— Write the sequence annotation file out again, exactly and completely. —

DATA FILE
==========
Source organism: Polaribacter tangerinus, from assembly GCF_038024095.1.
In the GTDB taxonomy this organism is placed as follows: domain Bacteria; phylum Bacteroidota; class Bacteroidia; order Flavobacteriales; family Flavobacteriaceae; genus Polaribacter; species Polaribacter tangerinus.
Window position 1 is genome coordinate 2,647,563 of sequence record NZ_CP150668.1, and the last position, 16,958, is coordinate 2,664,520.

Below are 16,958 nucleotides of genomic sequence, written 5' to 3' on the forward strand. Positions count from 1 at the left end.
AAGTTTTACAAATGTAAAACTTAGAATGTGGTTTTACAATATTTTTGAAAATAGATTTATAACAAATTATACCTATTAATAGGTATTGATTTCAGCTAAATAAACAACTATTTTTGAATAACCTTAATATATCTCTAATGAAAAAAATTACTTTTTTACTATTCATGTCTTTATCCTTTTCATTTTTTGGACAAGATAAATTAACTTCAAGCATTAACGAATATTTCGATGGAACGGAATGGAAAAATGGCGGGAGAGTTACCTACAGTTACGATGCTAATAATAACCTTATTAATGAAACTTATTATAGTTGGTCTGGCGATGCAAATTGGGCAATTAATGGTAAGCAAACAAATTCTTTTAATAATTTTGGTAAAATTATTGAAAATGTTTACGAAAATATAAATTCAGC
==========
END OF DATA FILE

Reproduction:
Source organism: Polaribacter tangerinus, from assembly GCF_038024095.1.
In the GTDB taxonomy this organism is placed as follows: domain Bacteria; phylum Bacteroidota; class Bacteroidia; order Flavobacteriales; family Flavobacteriaceae; genus Polaribacter; species Polaribacter tangerinus.
Window position 1 is genome coordinate 2,647,563 of sequence record NZ_CP150668.1, and the last position, 16,958, is coordinate 2,664,520.

Below are 16,958 nucleotides of genomic sequence, written 5' to 3' on the forward strand. Positions count from 1 at the left end.
AAGTTTTACAAATGTAAAACTTAGAATGTGGTTTTACAATATTTTTGAAAATAGATTTATAACAAATTATACCTATTAATAGGTATTGATTTCAGCTAAATAAACAACTATTTTTGAATAACCTTAATATATCTCTAATGAAAAAAATTACTTTTTTACTATTCATGTCTTTATCCTTTTCATTTTTTGGACAAGATAAATTAACTTCAAGCATTAACGAATATTTCGATGGAACGGAATGGAAAAATGGCGGGAGAGTTACCTACAGTTACGATGCTAATAATAACCTTATTAATGAAACTTATTATAGTTGGTCTGGCGATGCAAATTGGGCAATTAATGGTAAGCAAACAAATTCTTTTAATAATTTTGGTAAAATTATTGAAAATGTTTACGAAAATATAAATTCAGC